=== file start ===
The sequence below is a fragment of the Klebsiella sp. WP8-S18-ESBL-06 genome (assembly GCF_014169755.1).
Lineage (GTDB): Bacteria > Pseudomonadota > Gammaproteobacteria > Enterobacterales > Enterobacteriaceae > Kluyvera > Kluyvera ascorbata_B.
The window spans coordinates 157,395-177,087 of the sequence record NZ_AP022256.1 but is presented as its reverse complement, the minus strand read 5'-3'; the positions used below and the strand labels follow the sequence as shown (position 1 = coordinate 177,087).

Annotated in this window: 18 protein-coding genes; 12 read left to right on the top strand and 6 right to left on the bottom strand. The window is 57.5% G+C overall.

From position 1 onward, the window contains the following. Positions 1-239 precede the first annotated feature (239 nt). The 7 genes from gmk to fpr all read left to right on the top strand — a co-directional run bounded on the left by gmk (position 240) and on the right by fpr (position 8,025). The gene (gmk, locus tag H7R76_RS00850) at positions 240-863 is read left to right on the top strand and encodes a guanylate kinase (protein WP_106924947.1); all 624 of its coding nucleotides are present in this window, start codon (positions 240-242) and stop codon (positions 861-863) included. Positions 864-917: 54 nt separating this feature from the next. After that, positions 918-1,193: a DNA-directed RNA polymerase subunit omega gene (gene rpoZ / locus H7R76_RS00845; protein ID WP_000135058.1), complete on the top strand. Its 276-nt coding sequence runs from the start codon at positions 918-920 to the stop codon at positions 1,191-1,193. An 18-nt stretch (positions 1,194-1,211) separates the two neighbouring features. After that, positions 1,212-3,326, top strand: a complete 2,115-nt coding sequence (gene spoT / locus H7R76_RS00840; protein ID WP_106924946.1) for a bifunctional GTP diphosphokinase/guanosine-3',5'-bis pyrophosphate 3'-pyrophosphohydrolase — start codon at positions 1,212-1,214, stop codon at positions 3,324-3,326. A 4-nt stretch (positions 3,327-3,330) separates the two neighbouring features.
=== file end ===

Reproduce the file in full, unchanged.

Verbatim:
The sequence below is a fragment of the Klebsiella sp. WP8-S18-ESBL-06 genome (assembly GCF_014169755.1).
Lineage (GTDB): Bacteria > Pseudomonadota > Gammaproteobacteria > Enterobacterales > Enterobacteriaceae > Kluyvera > Kluyvera ascorbata_B.
The window spans coordinates 157,395-177,087 of the sequence record NZ_AP022256.1 but is presented as its reverse complement, the minus strand read 5'-3'; the positions used below and the strand labels follow the sequence as shown (position 1 = coordinate 177,087).

Annotated in this window: 18 protein-coding genes; 12 read left to right on the top strand and 6 right to left on the bottom strand. The window is 57.5% G+C overall.

From position 1 onward, the window contains the following. Positions 1-239 precede the first annotated feature (239 nt). The 7 genes from gmk to fpr all read left to right on the top strand — a co-directional run bounded on the left by gmk (position 240) and on the right by fpr (position 8,025). The gene (gmk, locus tag H7R76_RS00850) at positions 240-863 is read left to right on the top strand and encodes a guanylate kinase (protein WP_106924947.1); all 624 of its coding nucleotides are present in this window, start codon (positions 240-242) and stop codon (positions 861-863) included. Positions 864-917: 54 nt separating this feature from the next. After that, positions 918-1,193: a DNA-directed RNA polymerase subunit omega gene (gene rpoZ / locus H7R76_RS00845; protein ID WP_000135058.1), complete on the top strand. Its 276-nt coding sequence runs from the start codon at positions 918-920 to the stop codon at positions 1,191-1,193. An 18-nt stretch (positions 1,194-1,211) separates the two neighbouring features. After that, positions 1,212-3,326, top strand: a complete 2,115-nt coding sequence (gene spoT / locus H7R76_RS00840; protein ID WP_106924946.1) for a bifunctional GTP diphosphokinase/guanosine-3',5'-bis pyrophosphate 3'-pyrophosphohydrolase — start codon at positions 1,212-1,214, stop codon at positions 3,324-3,326. A 4-nt stretch (positions 3,327-3,330) separates the two neighbouring features.